If you have an ill family member, you may have the fortune of spending this person's final hours with him or her. While this is sure to be a difficult time, you'll need to begin thinking of the funeral arrangements soon after your loved one passes. If he or she expressed a desire to be cremated and you've already dealt with a local crematorium, you'll need to be in contact with the crematorium director promptly. At a time that you're in grief, it can be difficult to focus on the tasks that need to be completed, so keep these tips in mind.

You Don't Have to Call—But a Call Needs to Happen

If your loved one passes in the middle of the night, you might feel resistant to calling the crematorium—after all, no one wants to wake someone else with a phone call. However, doing so is necessary to get the process started, as someone from the crematorium will soon need to visit your location to pick up your deceased loved one's body. If you find that you're in too much grief or nervous about making the phone call, you can have a nurse at the hospital (provided that you're at one) make this call for you. This isn't a big request; nurses make these calls regularly.

You Should Try to Determine a Pickup Time

Different hospitals have different policies on how long you can remain with your deceased loved one in the hospital room. Busy hospitals may move the body to the in-hospital morgue promptly, while a hospital that has many vacant rooms won't rush you to leave. Decide how long you wish to stay with the body. Some people want to remain with the body for a long time, while others can say their final goodbyes in a couple minutes and be ready to leave. Share this information with the crematorium representative, as you don't want someone on the scene in 45 minutes if you wish to spend a couple hours with the body.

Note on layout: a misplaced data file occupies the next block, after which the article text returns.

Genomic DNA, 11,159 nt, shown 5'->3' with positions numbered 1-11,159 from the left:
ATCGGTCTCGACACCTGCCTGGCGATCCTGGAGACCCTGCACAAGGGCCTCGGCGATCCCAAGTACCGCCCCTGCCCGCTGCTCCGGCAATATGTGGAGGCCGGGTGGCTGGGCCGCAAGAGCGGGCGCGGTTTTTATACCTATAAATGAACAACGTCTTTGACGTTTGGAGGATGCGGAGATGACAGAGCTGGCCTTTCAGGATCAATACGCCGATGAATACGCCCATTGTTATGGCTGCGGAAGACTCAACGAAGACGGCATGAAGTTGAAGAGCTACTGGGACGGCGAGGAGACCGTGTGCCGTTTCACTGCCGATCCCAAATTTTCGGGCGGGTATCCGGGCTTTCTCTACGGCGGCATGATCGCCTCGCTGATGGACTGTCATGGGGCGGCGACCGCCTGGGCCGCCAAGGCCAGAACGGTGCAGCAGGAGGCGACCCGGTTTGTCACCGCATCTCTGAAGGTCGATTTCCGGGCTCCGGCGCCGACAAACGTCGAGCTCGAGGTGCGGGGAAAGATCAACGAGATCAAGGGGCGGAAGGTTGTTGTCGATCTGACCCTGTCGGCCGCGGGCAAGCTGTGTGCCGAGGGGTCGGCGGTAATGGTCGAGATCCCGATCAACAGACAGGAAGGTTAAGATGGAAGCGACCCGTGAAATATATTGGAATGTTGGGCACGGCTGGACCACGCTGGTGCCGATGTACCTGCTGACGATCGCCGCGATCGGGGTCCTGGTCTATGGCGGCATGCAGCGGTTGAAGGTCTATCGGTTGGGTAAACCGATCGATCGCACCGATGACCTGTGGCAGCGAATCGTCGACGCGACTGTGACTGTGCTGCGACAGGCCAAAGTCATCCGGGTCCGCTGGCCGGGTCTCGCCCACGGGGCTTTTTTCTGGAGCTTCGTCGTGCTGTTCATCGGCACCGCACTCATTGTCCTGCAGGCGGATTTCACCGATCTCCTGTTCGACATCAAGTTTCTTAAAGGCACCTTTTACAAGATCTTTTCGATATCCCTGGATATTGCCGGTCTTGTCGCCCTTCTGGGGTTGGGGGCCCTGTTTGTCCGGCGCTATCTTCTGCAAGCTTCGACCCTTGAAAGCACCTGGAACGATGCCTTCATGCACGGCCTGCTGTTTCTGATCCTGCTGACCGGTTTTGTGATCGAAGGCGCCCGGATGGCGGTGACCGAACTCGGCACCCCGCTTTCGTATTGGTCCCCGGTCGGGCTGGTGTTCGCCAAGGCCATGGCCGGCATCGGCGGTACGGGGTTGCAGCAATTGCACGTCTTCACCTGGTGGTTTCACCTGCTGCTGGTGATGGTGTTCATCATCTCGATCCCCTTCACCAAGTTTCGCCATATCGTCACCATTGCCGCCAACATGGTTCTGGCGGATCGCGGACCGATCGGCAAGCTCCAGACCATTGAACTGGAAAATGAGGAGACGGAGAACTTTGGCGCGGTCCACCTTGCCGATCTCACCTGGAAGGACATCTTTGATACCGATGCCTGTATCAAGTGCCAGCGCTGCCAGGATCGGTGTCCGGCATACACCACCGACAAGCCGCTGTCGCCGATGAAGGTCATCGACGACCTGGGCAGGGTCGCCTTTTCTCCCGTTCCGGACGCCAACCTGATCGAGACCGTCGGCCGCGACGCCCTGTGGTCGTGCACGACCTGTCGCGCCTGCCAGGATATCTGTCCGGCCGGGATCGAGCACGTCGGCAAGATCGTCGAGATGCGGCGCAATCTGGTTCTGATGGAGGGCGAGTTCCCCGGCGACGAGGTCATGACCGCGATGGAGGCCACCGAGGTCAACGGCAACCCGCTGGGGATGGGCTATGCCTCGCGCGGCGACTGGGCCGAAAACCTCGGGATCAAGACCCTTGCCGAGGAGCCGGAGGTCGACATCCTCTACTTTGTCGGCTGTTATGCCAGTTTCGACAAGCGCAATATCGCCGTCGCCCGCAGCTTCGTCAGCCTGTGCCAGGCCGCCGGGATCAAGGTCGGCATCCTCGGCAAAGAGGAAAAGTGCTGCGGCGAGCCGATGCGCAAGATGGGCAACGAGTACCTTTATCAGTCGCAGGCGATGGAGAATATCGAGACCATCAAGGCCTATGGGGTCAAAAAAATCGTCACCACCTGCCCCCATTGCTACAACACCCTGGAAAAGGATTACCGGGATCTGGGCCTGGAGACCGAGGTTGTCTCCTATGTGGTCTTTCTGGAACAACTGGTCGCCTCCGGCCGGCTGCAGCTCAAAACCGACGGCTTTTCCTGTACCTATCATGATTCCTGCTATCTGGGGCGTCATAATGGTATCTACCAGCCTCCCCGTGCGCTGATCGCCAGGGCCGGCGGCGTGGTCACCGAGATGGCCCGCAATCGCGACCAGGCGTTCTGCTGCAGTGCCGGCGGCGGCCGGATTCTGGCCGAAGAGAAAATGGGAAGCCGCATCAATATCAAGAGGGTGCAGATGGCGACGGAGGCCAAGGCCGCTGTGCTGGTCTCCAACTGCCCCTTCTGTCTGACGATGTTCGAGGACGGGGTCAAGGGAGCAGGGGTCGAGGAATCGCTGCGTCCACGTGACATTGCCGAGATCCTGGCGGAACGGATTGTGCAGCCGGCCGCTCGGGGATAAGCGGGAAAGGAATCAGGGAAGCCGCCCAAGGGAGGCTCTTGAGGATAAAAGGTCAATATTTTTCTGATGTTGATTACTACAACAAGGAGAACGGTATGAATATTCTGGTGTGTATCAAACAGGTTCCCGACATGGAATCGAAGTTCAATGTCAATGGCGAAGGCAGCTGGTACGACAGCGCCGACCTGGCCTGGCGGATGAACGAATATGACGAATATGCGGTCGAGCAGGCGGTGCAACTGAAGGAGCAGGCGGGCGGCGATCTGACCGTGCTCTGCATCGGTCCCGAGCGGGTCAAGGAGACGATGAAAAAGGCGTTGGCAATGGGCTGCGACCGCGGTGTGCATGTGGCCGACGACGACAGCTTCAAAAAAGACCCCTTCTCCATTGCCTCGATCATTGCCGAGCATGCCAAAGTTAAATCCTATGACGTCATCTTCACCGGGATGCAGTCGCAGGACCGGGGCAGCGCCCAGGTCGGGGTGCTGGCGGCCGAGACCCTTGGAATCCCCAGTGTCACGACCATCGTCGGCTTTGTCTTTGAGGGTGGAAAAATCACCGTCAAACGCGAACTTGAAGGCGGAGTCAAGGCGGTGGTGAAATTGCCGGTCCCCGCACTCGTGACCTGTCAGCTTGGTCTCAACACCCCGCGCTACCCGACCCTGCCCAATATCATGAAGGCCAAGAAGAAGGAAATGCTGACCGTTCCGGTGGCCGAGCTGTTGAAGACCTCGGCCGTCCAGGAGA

Discuss Timelines

Some families wish to be present for the cremation, while others do not. If you're in the former group, you'll want to confer with someone from the crematorium to determine when the process will take place. Generally, a cremation won't take place immediately, but you will want to make it clear that you wish to be in attendance. Otherwise, you should get an estimate as to when the cremation will occur so that you'll have an idea as to when you can visit the crematorium to pick up the remains. This is especially important if you wish to have an urn with the remains present at the funeral service.

to learn more about cremation services, contact companies like Neptune  Society.